Cooper Owens is The Charles and Linda Wilson Professor in the History of Medicine and Director of the Humanities in Medicine program at the University of Nebraska-Lincoln. She is also an Organization of American Historians’ (OAH) Distinguished Lecturer. A popular public speaker, she has published essays, book chapters, and blog pieces on a number of issues that concern African American experiences. Her first book, "Medical Bondage: Race, Gender and the Origins of American Gynecology" won the 2018 Darlene Clark Hine Book Award from the OAH as the best book written in African American women’s and gender history.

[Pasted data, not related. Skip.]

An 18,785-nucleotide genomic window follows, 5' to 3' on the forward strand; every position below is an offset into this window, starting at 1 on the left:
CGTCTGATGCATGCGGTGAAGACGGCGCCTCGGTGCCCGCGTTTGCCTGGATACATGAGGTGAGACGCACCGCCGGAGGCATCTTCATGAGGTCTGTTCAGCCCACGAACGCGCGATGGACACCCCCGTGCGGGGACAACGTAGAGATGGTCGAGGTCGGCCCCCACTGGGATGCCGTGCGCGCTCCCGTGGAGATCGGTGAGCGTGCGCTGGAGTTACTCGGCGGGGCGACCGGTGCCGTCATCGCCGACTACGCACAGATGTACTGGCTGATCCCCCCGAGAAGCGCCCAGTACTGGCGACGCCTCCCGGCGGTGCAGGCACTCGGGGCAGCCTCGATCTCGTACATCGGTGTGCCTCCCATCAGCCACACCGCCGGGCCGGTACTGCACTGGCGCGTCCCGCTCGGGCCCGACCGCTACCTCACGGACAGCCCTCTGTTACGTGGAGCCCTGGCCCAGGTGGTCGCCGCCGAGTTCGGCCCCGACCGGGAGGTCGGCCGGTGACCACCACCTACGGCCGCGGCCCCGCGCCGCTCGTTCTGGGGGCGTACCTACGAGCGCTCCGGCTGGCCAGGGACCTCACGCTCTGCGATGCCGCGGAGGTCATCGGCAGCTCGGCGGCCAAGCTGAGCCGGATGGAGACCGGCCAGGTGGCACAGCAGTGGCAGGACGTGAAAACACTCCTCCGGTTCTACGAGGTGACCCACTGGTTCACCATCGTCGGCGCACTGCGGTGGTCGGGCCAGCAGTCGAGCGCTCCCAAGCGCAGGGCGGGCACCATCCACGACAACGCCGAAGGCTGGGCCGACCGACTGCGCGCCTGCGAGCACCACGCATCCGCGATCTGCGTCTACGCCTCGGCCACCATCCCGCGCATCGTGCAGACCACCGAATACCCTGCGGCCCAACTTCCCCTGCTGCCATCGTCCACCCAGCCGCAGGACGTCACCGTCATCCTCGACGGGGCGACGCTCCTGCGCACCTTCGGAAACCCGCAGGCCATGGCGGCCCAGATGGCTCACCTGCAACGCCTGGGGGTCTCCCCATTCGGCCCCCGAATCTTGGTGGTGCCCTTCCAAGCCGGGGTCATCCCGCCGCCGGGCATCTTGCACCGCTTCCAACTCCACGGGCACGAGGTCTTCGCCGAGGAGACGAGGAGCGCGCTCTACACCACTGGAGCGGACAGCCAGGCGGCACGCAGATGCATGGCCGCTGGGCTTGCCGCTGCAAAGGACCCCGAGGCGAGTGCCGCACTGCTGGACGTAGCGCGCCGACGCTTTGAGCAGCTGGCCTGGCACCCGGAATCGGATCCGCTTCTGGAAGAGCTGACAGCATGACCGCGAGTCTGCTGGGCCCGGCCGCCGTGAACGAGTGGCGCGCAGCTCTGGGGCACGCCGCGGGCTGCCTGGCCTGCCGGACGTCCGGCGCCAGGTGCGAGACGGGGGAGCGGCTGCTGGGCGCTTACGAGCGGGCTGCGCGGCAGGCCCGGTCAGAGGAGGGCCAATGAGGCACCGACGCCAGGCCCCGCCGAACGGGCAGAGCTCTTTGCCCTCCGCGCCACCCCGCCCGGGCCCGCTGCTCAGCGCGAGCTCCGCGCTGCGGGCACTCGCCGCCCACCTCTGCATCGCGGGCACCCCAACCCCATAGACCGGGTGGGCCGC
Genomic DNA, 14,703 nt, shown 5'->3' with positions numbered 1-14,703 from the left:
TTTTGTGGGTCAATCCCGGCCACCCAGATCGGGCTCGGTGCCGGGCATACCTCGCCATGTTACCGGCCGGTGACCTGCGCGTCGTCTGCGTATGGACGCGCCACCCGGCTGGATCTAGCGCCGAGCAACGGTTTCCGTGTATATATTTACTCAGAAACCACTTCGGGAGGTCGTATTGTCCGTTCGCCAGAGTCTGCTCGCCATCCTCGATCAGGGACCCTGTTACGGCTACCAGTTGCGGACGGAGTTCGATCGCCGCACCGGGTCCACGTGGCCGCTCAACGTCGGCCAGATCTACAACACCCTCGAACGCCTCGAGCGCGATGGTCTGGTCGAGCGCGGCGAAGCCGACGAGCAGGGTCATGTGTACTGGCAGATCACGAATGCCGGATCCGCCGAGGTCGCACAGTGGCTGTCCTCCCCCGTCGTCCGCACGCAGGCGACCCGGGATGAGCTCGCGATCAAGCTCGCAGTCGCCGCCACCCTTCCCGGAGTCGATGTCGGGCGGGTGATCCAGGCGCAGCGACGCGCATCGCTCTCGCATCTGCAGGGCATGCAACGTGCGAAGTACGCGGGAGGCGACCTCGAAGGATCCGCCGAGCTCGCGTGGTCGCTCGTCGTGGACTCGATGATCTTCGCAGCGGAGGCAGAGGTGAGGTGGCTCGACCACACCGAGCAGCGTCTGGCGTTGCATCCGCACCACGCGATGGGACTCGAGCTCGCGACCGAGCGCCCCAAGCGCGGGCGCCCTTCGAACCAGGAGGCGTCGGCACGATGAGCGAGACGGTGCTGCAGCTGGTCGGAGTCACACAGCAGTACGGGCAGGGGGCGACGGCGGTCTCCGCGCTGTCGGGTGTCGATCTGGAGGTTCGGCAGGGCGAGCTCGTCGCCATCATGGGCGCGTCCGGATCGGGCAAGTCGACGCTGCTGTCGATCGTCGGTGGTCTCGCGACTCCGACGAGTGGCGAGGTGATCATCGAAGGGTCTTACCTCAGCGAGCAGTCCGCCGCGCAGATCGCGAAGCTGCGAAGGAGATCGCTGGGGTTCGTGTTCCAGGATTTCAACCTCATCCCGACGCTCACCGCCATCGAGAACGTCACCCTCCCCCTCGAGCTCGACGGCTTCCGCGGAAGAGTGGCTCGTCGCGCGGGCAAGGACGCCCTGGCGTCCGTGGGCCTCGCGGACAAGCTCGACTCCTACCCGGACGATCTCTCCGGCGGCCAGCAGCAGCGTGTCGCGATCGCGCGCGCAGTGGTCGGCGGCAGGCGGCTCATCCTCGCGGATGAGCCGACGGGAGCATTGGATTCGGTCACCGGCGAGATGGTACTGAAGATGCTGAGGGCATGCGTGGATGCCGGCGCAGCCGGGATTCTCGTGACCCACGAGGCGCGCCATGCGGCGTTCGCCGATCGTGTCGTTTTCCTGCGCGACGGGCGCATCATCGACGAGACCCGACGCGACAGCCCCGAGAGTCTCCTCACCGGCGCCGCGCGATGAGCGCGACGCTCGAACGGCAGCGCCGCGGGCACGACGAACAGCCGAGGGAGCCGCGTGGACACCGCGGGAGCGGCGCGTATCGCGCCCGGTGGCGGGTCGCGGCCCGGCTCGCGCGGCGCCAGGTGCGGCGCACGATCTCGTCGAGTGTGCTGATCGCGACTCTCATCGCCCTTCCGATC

Professor Cooper Owens is also the Director of the Program in African American History at the Library Company of Philadelphia, the country’s oldest cultural institution. Currently, she is working on a second book project that examines mental illness during the era of United States slavery and is also writing a popular biography of Harriet Tubman that examines her through the lens of disability. She primarily teaches classes on the history of medicine.